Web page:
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Carry on storytelling

Opinion, 04 March 2016

You may know the semi-legendary rant by graphic designer Stefan Sagmeister in which he splendidly calls BS on 'storytelling'.

Speaking at a Canadian design festival in 2014, Sagmeister attacked the current vogue in the communications industry for describing our work as that of storytellers.

'Now everybody's a storyteller,' he says.

'Recently I read an interview with someone who designs roller coasters and he referred to himself as a 'storyteller.' No! You are not a storyteller, you're a roller coaster designer!'

He continues 'There is this fallacy out there. I don't think I fell for it, but somehow maybe unconsciously I did, you know... I've seen a number of films so I must be able to make a film'.

People who actually tell stories, meaning people who write novels and make feature films don't see themselves as storytellers. It's all the people who are not storytellers suddenly now want to be storytellers.'

I'm not sure if Sagmeister expands on this in any of the 22 books he has published…

Yes, all this is pretty funny, but is it fair?

Given the prevalence of inane drivel spouted in the name of brand storytelling on the interwebs is hard not to side with Stefan.

Where to begin?

In the early chapters of his fantastic book 'The Storytelling Animal' author and literary Darwinist Jonathan Gottschall makes this observation:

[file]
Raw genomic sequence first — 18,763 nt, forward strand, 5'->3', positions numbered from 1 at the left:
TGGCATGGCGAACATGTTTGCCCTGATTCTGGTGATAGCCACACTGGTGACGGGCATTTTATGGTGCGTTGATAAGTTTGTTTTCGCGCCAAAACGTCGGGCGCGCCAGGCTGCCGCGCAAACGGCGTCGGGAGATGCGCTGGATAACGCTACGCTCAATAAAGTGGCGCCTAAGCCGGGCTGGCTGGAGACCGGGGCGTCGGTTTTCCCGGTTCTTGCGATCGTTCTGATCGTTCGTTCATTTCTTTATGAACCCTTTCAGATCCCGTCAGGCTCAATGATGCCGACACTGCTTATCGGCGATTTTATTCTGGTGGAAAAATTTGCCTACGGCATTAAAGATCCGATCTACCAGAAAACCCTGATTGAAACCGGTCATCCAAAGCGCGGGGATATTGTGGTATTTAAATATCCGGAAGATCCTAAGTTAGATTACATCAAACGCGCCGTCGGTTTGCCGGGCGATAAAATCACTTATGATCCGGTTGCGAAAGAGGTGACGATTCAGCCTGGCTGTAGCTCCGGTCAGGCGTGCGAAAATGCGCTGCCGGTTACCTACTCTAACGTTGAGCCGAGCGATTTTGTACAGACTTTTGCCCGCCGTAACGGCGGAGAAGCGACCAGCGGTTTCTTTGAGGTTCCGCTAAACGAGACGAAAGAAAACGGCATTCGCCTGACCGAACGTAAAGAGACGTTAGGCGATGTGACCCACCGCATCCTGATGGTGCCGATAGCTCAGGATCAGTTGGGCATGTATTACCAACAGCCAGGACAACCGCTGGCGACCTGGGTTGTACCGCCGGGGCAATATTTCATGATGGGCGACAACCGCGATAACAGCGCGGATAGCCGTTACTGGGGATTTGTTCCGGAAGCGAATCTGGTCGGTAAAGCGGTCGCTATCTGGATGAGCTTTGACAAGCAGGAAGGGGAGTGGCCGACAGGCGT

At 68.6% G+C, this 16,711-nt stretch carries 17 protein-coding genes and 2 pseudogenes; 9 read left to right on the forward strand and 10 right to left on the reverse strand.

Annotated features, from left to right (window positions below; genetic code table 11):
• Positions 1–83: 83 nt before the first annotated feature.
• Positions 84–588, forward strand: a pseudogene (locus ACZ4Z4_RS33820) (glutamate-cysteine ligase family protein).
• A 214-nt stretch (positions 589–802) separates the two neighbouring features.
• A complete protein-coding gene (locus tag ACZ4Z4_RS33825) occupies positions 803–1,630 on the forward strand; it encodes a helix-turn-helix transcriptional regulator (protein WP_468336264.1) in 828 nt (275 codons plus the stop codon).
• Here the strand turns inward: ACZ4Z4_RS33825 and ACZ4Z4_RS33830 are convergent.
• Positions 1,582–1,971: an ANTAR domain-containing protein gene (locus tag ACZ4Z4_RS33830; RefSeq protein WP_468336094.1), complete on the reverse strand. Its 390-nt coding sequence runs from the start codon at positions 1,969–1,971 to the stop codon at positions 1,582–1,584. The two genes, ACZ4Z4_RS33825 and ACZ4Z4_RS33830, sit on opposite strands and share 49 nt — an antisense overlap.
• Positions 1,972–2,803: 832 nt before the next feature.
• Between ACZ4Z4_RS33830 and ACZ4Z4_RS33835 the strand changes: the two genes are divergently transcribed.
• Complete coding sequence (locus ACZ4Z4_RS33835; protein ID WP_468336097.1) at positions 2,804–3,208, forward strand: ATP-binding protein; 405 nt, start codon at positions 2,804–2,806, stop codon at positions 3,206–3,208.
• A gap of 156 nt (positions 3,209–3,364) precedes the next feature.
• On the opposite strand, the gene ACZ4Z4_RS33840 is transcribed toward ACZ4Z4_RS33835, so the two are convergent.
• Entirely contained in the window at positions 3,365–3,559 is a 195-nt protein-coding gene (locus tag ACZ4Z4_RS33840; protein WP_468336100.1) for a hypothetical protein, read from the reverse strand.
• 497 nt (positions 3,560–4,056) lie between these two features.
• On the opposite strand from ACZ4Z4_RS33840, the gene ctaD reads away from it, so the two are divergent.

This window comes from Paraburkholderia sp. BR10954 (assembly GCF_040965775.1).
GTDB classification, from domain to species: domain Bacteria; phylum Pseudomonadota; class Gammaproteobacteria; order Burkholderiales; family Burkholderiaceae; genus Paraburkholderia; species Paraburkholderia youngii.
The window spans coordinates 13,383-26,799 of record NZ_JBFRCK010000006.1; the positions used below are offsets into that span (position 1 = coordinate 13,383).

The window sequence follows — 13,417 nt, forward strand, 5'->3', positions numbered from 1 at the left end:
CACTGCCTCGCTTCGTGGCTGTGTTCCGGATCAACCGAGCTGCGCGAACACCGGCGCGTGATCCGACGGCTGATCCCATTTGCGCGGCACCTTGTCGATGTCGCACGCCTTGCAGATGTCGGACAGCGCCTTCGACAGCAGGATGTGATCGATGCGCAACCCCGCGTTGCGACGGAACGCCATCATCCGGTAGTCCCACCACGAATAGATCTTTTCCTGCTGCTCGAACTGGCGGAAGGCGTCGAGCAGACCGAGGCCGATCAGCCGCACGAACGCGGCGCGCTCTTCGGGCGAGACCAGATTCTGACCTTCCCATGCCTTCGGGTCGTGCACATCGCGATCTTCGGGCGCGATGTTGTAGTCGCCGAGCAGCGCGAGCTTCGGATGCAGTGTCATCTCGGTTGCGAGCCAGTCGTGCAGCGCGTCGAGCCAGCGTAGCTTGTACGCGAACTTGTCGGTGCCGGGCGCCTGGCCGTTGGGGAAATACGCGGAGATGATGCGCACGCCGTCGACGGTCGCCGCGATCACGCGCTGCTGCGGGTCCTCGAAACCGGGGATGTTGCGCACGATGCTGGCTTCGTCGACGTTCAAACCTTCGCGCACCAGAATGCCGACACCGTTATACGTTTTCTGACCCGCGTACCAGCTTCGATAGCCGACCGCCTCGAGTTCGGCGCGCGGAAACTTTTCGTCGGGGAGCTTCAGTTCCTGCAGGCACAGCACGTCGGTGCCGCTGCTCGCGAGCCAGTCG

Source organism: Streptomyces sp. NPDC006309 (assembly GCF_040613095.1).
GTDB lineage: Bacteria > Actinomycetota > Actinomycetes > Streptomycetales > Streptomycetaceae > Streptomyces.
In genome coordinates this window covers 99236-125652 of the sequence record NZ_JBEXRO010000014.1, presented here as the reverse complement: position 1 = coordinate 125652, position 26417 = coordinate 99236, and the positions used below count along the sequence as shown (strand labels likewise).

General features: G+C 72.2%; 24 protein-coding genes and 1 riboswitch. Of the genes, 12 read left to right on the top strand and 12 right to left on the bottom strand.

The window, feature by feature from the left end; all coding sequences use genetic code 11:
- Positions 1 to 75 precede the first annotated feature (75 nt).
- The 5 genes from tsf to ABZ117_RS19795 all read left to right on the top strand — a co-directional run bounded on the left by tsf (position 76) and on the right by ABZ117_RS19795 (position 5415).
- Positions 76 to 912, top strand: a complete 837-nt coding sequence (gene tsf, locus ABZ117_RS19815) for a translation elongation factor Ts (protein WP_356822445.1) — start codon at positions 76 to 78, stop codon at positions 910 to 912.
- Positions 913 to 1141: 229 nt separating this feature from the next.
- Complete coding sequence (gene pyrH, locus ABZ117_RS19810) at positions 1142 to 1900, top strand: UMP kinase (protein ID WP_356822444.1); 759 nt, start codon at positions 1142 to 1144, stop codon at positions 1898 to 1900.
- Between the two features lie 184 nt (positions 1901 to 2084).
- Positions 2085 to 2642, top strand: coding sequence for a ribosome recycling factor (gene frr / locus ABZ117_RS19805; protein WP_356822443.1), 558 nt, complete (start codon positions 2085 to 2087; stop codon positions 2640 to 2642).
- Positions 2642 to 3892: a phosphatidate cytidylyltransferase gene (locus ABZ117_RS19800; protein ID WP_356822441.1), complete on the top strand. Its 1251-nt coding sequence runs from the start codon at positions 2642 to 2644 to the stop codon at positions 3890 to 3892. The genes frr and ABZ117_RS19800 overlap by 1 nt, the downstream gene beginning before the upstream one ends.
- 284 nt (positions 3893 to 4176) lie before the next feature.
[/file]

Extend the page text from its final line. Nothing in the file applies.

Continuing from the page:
'The storytelling mind is allergic to uncertainty, randomness, and coincidence. It is addicted to meaning. If the storytelling mind cannot find meaningful patterns in the world, it will try to impose them. In short, the storytelling mind is a factory that churns out true stories when it can, but will manufacture lies when it can't.'

Why might the mind be wired for storytelling?

'We are an insatiably curious species' says the sociobiologist, EO Wilson '…provided the subjects are our personal selves and people we know or would like to know'

So it would also appear that we are born to gossip. (Albeit within narrow parameters.)

Indeed, the evolutionary psychologist Robin Dunbar agrees, calling gossip 'an instrument of social order and cohesion' - akin to the grooming behaviour common among our cousins in the larger primate world.

Primate grooming is not so much about hygiene, although that is a nice by-product. Grooming is essentially a substitute for language.

It creates bonds, establishes social status and influences other primates.

Dunbar and other evolutionary psychologists suggest that humans developed language specifically to serve the same social purposes.

(note: Grooming was simply not practical for early humans. Given their large social groups - around 150 or so - grooming one another would have been an impossible time-suck for our hunter gatherer ancestors.)

Language evolved, as it was a more practical and useful way of keeping up to date with friends and family, and obtaining social information about others in the group.

Particularly information about whom one should trust.

This explains – at least in part - why all of us 21st century humans are still pretty preoccupied with gossip and stories about other peoples behavior and reputation.

Reputation became important in this sense because – as a rule of thumb – it made more survival sense to be more generous toward others who were also reputable.

I often afford a wry smile at the call from some corners of the marketing world for 'authentic brand stories'.